Length: 1 days
Although the mechanical principles that make a screw or bolt work are elementary – the inclined plane and the lever – the proper application of those simple machine principles to seal a vertical joint or sustain a tower crane under stress, is extremely complex. For many years, there has been recognition of the need to train, test, and certify craftsmen prior to allowing them to work on significant industrial applications that may have safety and structural integrity issues. This course trains and tests bolting personnel at the supervisory level on the technological and practical problems of assembling bolted joints in large scale industrial applications.
Participants will enjoy interactive instruction, a student manual with resource materials, (which includes a 1-year subscription to the most comprehensive on-line bolting library on the web), and in-class demonstrations.
You Will Learn To:
- Describe the principles of joint design and reliability
- Explain the “nuts and bolts” of nuts and bolts
- Explain the concept of “load” as a bolting goal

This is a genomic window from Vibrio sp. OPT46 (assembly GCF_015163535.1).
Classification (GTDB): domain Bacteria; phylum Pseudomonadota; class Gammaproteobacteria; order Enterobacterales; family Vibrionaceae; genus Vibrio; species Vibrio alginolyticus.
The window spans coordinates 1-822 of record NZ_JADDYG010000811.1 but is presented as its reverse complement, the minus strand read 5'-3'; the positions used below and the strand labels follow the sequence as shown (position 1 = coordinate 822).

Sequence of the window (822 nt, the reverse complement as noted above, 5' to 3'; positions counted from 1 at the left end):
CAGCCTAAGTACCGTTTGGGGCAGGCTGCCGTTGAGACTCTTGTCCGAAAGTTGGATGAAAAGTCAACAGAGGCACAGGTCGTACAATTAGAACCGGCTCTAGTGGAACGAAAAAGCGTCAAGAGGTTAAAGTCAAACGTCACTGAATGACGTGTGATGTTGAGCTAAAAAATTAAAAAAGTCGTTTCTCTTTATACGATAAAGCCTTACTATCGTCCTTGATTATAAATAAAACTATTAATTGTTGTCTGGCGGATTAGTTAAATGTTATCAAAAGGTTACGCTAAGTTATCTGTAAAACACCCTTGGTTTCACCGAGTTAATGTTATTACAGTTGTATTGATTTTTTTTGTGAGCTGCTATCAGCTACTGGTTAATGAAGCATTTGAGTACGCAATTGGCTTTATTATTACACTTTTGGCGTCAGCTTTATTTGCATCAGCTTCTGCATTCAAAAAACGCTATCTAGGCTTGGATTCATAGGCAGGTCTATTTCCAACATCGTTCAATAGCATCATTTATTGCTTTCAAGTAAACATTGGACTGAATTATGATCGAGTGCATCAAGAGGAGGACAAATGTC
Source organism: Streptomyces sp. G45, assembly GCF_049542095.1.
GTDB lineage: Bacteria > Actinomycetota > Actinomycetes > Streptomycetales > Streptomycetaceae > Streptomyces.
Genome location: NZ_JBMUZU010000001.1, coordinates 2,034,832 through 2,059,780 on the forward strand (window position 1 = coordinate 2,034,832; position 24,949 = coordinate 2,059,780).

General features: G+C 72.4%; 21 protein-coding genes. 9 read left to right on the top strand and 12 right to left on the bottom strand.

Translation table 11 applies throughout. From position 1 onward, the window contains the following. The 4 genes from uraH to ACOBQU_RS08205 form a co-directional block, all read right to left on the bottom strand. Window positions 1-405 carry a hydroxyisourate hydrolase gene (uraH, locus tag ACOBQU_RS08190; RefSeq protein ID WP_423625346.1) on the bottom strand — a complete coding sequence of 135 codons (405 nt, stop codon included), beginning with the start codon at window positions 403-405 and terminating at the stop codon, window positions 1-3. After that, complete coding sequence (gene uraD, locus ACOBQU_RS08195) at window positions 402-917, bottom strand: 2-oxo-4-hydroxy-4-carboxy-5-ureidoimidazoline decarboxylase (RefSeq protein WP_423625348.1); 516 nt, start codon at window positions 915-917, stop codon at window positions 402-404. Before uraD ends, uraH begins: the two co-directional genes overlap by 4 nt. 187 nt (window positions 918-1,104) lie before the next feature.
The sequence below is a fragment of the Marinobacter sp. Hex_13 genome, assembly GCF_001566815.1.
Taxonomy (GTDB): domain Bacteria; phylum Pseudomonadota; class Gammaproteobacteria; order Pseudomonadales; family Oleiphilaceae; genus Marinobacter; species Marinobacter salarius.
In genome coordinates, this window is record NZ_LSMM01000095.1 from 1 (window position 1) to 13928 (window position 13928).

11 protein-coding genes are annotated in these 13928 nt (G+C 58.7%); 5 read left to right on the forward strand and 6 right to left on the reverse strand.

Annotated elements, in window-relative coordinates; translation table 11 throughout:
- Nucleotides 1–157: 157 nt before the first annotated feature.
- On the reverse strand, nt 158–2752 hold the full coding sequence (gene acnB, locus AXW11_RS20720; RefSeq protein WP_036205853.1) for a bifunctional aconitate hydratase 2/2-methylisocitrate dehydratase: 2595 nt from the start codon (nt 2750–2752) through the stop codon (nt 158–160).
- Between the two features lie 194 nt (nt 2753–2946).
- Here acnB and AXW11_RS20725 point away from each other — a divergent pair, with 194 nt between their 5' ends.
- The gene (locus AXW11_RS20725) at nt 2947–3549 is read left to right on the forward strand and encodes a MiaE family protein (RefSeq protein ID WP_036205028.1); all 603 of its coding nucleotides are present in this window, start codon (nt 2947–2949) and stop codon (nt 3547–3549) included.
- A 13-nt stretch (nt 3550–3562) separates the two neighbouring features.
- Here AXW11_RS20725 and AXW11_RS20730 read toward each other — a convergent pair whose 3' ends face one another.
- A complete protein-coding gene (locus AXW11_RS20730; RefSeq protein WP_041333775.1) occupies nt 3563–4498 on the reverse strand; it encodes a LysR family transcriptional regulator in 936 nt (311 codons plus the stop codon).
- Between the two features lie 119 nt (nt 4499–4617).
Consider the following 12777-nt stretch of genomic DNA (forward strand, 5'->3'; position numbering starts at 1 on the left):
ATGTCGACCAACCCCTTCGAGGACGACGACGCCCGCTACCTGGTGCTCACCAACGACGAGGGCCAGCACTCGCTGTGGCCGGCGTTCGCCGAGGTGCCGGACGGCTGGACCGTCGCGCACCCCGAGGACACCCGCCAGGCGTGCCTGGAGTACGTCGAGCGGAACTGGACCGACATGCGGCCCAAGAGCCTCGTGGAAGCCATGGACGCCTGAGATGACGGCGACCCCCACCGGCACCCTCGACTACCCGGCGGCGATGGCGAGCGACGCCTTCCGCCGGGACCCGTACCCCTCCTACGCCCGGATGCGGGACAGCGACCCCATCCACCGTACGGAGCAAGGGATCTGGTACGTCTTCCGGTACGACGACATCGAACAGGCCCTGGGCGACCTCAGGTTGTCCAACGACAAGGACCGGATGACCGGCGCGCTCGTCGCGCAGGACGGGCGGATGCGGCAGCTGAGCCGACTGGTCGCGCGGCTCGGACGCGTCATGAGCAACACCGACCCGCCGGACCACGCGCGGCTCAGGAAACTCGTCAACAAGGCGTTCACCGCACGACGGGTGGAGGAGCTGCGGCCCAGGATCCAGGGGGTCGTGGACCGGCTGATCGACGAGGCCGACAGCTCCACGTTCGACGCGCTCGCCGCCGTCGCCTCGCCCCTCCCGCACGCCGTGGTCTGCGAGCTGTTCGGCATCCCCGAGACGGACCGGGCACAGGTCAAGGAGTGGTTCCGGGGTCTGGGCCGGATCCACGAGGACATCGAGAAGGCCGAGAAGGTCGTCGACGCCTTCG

- Describe ways to accomplish “load” (torqueing and tensioning)
- Identify factors affecting proper “load” and how to compensate for problems
- Identify the proper selection and installation of gaskets
- Idenitfy familiar with bolting tools of all types
- Describe the advantages and disadvantages of various bolting methods and where to use them
- Identify assembly procedures (bolting patterns, incremental tightening, etc.)
- Explain work planning and preparation (tools, hardware, bolting plan, safety checklists)
Who Should Attend
Practicing design and manufacturing professionals involved in assembly of electro-mechanical hardware components and engineers and technicians in design and assembly operations. Engineers involved in the design, construction or maintenance of pressurized equipment utilizing flanged joints for the petroleum, refining, chemical, power, and process industries.
Save up to $1,485 by enrolling in VCPD601, a combination course consisting of this course (PD577), VCPD539, "Bolted Joints and Gasket Behavior," and VCPD386, “Design of Bolted Flange Joints.”